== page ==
To do this, the association’s government asks have had to change somewhat since COVID-19 first impacted the industry. Potter says TIAC has been working with an industry- recovery committee — comprised of tourism leaders from all sectors, and from across Canada — to develop recommendations and government asks.

The association shared its plan with officials leading up to the April 19 federal budget and is calling on the federal government to provide a blueprint and conditions that are required before provincial/ territorial and international borders can re-open (i.e. one set of travel policies within Canada); to re-think quarantine rules; and to embrace innovation and new solutions for testing travellers before or after their journeys.

“A large portion of the 2021 Tourism Recovery Plan is based on supporting business solvency and focuses on immediate responses needed in current government-support programs, such as extending the CEWS and CERS supports to the end of the year for the hardest-hit sectors, and providing immediate liquidity for the aviation sector,” she explains.

In addition to the recommendations on liquidity and improving current support programs to include the hardest hit in the sector, Potter says TIAC is also asking for a tax incentive to Canadians for the 2021/2022 tax years to travel locally or within Canada; the development of a business events and recovery-funding program; top-up funding for Destination Canada to keep Canadian destinations top of mind, to support Destination Marketing Organizations and to entice the return of high-value travellers; the
re-instatement of the visitor GST-rebate program for international visitors; the re-introduction of the federally funded Marquee Tourism Events Program; and support for the tourism labour market and capacity building projects.

The Road to Recovery
With borders still closed to non-essential travel (as of publication date), many question whether plans are in place to promote domestic travel through co-op strategies, such as government incentives for Canadians to travel more in the country.
But while domestic travel is a crucial first step, Potter emphasises it will not bring the industry back to full scale without international revenue. “When restrictions are lifted, we encourage Canadians to support our industry and spend their tourism dollars at home. Recent research from Destination Canada found that if Canadians shift two-thirds of their planned spend on international leisure travel towards domestic tourism, it will make up for the forecast $19-billion shortfall currently facing our visitor economy — and help sustain 150,000 jobs.”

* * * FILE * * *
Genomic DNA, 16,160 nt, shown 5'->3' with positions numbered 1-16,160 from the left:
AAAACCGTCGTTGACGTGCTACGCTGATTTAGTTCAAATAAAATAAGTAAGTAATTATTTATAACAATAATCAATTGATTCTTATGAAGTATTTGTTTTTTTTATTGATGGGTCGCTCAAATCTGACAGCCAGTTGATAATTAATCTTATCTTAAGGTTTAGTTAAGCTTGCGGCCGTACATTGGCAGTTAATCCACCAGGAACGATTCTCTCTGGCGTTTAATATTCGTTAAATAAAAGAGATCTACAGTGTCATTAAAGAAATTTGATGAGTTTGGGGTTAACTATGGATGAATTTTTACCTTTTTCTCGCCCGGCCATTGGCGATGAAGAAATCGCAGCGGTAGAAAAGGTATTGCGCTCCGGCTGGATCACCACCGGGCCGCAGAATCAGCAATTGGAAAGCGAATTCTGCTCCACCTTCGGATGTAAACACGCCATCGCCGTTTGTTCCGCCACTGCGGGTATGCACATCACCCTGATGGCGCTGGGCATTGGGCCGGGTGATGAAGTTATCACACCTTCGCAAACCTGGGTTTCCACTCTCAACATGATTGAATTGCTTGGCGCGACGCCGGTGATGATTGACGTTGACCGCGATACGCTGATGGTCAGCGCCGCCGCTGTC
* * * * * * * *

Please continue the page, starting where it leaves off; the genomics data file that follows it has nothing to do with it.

She says while recovery is forecast to take years, a significant increase in domestic travel can accelerate recovery by up to one year.

TIAC has been at the forefront of advocating for the industry since the start of the COVID-19 pandemic and plans to build on those accomplishments moving forward.

“TIAC has been advocating for the sector since the onset of the pandemic. We’ve continued and strengthened our relationships with government and policy officials and leaned on our industry leaders to form our working and recovery groups,” says Potter, adding the association has launched a few iterations of its recovery document.

“We were successful, through our work with the Coalition of Hardest Hit Businesses, in ensuring government understood that tourism was the first hit, the hardest hit and will be the last to recover. This was acknowledged in both the Speech from the Throne and the Fall Economic Statement. TIAC was successful in advocating for the February launch of the HASCAP program, and we continue to work closely with government on feedback from the industry.”

Despite recent challenges, Potter is adamant the industry will rebound and wants TIAC’s members to know she has their backs.
“Know that we hear you, that we have taken your plight to heart. Every conversation with government officials centres on you and the impact that the pandemic and resulting restrictions have had on your business, on you, on your family, on your staff and on your community.

“The road to recovery may not be straight, it may be long, it may be bumpy, but we will be here with you. Every. Step. Of. The. Way.